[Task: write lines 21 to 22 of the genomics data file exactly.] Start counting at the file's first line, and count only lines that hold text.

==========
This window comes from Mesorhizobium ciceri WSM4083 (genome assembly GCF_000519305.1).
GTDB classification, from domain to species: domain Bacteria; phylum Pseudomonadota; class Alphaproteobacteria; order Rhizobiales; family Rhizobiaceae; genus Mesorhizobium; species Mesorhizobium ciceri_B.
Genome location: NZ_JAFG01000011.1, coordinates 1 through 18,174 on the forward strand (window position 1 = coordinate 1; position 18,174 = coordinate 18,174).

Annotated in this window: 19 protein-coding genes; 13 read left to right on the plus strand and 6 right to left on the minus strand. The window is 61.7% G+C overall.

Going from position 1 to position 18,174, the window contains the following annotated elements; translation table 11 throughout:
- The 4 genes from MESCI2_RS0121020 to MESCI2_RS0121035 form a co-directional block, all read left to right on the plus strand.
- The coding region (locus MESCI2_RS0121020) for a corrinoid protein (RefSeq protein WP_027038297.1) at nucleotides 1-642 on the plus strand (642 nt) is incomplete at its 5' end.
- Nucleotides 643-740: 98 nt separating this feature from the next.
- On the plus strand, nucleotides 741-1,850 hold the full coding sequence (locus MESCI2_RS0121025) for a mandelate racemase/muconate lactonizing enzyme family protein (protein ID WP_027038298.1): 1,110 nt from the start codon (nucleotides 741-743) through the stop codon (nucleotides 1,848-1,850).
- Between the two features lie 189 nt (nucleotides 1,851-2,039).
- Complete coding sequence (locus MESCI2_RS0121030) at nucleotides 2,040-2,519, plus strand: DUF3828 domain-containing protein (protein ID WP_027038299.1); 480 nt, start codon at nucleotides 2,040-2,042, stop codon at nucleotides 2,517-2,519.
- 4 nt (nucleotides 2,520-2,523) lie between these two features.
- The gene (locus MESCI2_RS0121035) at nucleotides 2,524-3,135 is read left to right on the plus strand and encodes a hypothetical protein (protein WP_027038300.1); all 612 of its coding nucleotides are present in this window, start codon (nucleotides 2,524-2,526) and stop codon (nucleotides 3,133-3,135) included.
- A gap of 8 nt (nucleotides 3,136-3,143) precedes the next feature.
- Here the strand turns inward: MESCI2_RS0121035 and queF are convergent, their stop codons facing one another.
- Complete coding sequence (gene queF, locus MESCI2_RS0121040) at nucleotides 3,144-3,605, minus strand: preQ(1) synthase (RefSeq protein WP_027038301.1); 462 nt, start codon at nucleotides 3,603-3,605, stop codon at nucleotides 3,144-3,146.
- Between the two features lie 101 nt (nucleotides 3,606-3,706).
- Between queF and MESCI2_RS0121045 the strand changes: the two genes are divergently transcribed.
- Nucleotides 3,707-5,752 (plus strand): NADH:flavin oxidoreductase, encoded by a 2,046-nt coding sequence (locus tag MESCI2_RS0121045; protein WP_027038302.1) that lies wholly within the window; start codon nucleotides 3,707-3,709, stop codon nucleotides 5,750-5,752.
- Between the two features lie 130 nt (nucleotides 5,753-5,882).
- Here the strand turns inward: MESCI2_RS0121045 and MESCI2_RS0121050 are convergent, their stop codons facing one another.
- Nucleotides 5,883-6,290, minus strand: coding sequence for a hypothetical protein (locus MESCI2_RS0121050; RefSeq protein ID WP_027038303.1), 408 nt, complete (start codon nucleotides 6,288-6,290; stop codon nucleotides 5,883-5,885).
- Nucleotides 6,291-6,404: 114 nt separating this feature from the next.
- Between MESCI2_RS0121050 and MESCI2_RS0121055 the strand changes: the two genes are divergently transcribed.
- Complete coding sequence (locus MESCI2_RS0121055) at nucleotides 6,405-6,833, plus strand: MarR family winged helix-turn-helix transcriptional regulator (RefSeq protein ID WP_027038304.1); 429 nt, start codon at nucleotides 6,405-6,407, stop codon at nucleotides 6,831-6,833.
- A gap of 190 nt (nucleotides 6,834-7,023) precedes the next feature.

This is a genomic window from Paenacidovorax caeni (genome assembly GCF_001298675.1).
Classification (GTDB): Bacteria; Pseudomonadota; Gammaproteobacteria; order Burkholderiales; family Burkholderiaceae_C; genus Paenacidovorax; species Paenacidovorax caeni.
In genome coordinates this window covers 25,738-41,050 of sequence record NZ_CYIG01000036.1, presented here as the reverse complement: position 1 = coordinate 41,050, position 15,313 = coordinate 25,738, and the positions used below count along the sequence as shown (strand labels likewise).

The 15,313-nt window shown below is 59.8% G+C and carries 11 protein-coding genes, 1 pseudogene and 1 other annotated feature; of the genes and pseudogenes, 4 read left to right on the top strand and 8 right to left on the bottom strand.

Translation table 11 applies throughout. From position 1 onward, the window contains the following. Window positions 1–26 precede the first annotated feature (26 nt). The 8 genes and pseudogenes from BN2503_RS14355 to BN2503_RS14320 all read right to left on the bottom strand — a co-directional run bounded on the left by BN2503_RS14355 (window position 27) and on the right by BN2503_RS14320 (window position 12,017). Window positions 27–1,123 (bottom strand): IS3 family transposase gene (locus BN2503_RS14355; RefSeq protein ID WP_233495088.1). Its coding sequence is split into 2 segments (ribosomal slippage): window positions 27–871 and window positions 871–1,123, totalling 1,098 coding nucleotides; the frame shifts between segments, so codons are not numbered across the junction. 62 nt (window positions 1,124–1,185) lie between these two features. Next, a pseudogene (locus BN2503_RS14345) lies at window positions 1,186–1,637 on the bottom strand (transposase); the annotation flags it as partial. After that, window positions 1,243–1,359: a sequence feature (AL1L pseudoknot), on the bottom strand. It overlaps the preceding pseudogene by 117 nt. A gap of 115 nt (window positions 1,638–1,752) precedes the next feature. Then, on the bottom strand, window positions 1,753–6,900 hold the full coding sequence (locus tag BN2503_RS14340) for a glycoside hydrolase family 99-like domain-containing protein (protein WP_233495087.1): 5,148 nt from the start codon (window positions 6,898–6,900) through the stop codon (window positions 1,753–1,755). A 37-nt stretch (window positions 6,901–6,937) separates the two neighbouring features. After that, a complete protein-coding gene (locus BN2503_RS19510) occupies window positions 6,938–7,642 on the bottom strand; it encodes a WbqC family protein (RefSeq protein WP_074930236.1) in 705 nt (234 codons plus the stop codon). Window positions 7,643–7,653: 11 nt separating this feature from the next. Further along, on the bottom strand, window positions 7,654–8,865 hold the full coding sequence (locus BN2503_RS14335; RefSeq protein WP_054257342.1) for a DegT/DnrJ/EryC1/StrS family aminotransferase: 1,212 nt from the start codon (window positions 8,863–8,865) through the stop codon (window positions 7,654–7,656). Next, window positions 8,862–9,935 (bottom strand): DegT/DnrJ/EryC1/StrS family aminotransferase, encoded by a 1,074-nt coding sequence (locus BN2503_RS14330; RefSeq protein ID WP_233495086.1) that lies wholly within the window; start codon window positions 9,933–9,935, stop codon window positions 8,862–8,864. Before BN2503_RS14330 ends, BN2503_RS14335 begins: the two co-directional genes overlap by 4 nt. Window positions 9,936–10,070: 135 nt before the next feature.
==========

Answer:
- Here the strand turns inward: MESCI2_RS0121045 and MESCI2_RS0121050 are convergent, their stop codons facing one another.
- Nucleotides 5,883-6,290, minus strand: coding sequence for a hypothetical protein (locus MESCI2_RS0121050; RefSeq protein ID WP_027038303.1), 408 nt, complete (start codon nucleotides 6,288-6,290; stop codon nucleotides 5,883-5,885).